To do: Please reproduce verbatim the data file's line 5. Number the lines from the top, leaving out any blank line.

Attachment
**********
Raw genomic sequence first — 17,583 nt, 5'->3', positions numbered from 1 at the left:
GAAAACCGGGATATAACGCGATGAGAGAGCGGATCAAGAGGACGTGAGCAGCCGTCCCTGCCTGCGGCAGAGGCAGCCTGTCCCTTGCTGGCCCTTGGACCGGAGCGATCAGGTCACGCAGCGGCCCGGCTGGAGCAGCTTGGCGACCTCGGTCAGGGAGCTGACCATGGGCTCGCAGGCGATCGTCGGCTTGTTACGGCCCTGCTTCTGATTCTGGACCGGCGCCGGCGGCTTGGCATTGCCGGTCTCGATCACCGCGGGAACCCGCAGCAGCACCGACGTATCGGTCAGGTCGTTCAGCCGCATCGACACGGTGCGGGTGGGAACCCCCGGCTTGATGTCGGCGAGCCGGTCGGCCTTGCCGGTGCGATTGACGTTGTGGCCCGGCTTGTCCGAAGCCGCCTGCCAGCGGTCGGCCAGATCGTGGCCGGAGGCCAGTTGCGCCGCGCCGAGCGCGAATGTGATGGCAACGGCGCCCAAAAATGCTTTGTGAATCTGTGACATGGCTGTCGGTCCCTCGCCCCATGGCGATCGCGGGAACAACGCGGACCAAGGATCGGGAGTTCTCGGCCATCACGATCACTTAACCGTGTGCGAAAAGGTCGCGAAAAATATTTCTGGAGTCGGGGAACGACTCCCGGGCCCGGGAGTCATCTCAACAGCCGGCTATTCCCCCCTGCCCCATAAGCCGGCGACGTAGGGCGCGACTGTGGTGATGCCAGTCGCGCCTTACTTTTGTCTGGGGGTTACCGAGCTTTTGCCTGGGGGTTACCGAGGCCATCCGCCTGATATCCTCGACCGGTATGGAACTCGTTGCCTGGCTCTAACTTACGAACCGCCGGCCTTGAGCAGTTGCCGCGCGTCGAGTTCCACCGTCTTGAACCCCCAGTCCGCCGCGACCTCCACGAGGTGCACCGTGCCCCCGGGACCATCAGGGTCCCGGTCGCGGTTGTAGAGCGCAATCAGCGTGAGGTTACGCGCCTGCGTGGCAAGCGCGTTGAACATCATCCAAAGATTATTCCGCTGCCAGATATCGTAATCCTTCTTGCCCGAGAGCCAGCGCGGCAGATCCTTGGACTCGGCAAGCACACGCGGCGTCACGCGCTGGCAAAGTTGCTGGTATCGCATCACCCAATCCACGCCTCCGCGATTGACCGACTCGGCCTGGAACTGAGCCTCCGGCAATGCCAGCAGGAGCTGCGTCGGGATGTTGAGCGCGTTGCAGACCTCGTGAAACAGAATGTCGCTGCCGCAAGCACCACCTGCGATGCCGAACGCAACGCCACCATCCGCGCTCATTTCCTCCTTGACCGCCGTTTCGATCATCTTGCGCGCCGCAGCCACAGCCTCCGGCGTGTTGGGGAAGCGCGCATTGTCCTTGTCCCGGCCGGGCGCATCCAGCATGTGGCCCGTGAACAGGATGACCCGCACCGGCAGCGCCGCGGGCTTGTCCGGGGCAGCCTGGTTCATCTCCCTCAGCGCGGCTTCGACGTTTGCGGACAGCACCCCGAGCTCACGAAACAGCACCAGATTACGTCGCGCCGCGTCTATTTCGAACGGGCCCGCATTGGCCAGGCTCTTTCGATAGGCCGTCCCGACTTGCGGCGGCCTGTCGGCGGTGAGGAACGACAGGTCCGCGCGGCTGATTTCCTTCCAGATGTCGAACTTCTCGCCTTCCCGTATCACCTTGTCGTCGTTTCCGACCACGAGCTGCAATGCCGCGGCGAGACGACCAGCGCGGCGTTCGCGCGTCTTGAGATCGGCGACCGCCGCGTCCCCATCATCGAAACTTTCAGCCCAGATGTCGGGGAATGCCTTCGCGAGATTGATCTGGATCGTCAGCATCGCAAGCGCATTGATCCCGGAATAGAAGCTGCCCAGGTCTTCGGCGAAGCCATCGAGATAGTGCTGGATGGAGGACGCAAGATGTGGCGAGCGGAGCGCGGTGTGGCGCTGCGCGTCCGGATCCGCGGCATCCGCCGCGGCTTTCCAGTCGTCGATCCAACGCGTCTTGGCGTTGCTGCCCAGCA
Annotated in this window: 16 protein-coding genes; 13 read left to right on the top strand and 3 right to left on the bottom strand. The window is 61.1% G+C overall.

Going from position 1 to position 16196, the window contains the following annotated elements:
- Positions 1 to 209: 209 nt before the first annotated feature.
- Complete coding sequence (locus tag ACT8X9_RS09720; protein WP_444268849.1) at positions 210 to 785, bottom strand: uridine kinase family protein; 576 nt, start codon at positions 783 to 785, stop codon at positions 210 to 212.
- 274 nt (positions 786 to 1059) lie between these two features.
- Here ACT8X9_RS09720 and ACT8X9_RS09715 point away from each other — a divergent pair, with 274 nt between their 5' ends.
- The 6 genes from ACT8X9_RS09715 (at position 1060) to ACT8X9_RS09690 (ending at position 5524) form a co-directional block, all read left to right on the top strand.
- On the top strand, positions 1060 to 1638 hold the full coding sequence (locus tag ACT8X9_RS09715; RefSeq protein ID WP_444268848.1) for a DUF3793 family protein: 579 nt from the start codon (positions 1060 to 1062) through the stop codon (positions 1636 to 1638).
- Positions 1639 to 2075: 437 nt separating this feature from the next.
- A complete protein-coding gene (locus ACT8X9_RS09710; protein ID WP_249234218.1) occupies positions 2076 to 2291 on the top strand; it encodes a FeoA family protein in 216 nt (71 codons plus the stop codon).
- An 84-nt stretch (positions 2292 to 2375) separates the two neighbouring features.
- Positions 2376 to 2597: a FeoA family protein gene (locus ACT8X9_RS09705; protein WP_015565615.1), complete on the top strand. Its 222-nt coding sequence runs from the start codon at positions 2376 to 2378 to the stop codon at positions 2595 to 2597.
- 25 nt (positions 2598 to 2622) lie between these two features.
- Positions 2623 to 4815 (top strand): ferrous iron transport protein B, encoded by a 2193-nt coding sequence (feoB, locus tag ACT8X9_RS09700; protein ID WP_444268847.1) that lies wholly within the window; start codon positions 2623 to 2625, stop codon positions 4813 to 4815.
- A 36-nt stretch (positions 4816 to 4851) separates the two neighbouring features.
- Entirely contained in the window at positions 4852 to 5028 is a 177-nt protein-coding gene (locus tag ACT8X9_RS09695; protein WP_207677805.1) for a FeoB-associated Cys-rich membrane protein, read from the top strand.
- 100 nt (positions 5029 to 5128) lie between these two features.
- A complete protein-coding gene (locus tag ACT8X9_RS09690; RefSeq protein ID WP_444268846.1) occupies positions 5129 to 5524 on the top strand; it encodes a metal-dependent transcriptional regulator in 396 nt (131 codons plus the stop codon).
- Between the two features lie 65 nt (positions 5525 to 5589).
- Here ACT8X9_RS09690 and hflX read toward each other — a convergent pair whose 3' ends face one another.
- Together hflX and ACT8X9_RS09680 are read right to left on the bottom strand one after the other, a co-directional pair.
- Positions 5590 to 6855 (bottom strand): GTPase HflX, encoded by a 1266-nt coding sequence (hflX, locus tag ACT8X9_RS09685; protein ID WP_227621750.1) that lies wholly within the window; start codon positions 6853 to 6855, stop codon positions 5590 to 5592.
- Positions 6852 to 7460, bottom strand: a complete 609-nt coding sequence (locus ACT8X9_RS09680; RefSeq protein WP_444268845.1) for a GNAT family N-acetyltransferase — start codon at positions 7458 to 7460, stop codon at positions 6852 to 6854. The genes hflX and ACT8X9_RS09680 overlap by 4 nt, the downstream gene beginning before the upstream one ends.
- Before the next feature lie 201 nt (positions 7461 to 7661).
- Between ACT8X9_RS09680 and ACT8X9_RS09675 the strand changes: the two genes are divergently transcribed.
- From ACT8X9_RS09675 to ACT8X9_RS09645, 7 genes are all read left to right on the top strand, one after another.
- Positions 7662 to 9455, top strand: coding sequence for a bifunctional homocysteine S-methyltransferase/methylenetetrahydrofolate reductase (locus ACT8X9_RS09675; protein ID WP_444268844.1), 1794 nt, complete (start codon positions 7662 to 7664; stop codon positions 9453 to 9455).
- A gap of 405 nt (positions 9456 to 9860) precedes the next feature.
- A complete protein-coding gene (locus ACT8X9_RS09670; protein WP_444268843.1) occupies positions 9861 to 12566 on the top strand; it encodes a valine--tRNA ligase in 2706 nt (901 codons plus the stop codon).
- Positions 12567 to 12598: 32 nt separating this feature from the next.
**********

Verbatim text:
- Positions 1 to 209: 209 nt before the first annotated feature.